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Samantha Breslin

PhD Candidate, Memorial University of Newfoundland

Contributor, Platypus: The CASTAC Blog

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About Samantha

I am a PhD Candidate in anthropology at Memorial University of Newfoundland. My research explores the “making” of computer scientists in Singapore, looking at knowledge-making practices in computer science; personal and national imaginaries about computing; local and transnational networks of computing students, professors, knowledges, practices, and curricula; and the performances and silences of gender in relation to computing.

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Contributions to Platypus: The CASTAC Blog

View all of Samantha's posts on Platypus: The CASTAC Blog.

The Anti-Politics of Women in Tech

Almost daily are news articles about women in tech. Among these on the day I wrote this post, for example, were an article in Marie Claire, the women’s magazine, called “How Much Have Things Really Changed for Women in Technology?” and another in India’s business newspaper Mint titled “Two kinds of pay gap in the IT industry: NetApp’s Mark Bregman.”

Both articles touch on several issues about women in tech, and STEM fields more generally; the cornerstone in each, however, is simply the number of women in the tech world—or the lack thereof, compared with men. This is a problem that has been explored since at least the mid-1970s in computer science (e.g., Montanelli Jr. and Mamrak 1976), longer for some other STEM fields. More recently this issue was highlighted last year, particularly in the media and public attention, when large tech companies like Google, Apple, Twitter, and Facebook released “diversity data” showing the dismal number of women and minorities among their employees. The articles also point to several issues seen as contributing to the disparities, including pay and hiring gaps for women, so-called “brogrammer” culture (involving frat-house-like sociality and performances of technical heroism, generally among men), and implicit biases shaping how women (and men) are perceived and judged.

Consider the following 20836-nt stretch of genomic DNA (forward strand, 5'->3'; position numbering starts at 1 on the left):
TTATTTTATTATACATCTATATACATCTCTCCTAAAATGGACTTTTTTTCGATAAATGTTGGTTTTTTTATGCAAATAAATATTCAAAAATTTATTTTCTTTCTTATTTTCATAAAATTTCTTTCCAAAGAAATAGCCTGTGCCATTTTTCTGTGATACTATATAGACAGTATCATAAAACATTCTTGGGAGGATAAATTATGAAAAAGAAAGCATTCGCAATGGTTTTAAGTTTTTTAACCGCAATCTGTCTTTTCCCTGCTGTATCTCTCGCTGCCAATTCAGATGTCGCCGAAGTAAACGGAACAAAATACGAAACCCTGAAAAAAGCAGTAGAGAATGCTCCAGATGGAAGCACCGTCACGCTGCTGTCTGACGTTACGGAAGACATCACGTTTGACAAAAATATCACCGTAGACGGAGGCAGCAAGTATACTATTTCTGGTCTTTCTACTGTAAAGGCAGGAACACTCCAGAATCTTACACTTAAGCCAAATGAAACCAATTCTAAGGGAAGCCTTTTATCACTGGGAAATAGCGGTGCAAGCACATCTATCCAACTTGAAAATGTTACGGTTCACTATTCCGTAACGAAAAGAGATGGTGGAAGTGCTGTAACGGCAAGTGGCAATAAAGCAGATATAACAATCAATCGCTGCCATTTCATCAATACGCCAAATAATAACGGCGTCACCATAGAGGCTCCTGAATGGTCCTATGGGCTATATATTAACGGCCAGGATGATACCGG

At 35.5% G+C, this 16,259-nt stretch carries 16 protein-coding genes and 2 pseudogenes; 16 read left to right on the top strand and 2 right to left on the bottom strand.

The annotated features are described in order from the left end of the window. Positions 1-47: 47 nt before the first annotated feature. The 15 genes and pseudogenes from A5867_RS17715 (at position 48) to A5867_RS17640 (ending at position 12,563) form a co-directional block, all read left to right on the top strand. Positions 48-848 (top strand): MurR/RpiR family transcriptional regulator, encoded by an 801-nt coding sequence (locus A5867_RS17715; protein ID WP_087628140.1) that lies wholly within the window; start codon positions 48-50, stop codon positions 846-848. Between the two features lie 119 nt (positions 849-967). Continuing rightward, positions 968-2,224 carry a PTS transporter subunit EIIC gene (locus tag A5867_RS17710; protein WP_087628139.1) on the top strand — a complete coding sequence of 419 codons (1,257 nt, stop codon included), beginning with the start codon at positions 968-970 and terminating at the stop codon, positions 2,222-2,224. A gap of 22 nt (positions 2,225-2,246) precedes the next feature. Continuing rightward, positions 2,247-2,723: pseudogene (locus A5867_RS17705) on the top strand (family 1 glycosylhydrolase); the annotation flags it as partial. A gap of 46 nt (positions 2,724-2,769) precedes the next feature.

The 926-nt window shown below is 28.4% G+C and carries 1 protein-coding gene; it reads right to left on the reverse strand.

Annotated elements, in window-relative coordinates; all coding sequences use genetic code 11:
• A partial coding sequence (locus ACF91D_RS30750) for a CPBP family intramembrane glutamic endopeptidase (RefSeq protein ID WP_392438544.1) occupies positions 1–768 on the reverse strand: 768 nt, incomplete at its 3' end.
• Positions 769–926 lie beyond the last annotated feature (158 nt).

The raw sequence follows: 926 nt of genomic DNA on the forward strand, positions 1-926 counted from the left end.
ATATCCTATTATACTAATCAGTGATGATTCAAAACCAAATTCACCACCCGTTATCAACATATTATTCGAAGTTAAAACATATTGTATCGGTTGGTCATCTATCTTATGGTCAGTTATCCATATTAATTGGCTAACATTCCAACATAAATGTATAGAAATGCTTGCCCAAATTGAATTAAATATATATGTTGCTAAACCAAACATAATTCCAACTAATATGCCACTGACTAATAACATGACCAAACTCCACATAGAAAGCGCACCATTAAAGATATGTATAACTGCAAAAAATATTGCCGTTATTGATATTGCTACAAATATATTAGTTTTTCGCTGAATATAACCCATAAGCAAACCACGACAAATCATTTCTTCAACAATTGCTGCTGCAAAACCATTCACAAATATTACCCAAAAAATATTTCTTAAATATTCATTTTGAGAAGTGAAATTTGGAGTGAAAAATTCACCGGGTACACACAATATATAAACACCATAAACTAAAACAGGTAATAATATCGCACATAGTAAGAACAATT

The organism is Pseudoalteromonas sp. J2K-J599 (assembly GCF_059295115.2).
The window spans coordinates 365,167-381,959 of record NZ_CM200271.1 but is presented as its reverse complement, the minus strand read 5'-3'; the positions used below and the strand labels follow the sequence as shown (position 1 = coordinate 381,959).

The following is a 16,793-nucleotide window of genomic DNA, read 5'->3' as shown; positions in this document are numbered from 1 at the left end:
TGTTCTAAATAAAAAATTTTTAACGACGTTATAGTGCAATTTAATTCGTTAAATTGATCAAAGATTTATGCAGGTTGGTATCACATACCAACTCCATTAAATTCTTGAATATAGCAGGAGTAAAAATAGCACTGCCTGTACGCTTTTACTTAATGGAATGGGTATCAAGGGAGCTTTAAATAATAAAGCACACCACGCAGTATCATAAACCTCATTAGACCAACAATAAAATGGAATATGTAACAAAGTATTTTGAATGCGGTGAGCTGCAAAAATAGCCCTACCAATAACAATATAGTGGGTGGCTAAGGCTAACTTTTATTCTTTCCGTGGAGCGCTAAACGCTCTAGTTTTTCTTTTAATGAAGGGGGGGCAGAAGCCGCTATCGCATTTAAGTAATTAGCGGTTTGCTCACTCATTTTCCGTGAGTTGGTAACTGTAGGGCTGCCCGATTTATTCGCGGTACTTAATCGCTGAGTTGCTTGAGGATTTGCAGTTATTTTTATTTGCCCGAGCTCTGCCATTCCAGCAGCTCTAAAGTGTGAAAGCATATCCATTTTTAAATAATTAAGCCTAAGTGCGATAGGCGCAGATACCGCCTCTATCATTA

As a former woman in tech—I pursued an undergraduate degree in computer science—I appreciate how this surge in public awareness and interest is helpful to many, particularly in relation to discussions about sexism and tech cultures. Through social media, blogs, and news articles people are sharing and discussing personal experiences and working to further raise awareness of, and gain support for, challenges women as a group face in tech. Tech companies and governments have also pledged a great deal of money towards “fixing” this problem. (more…)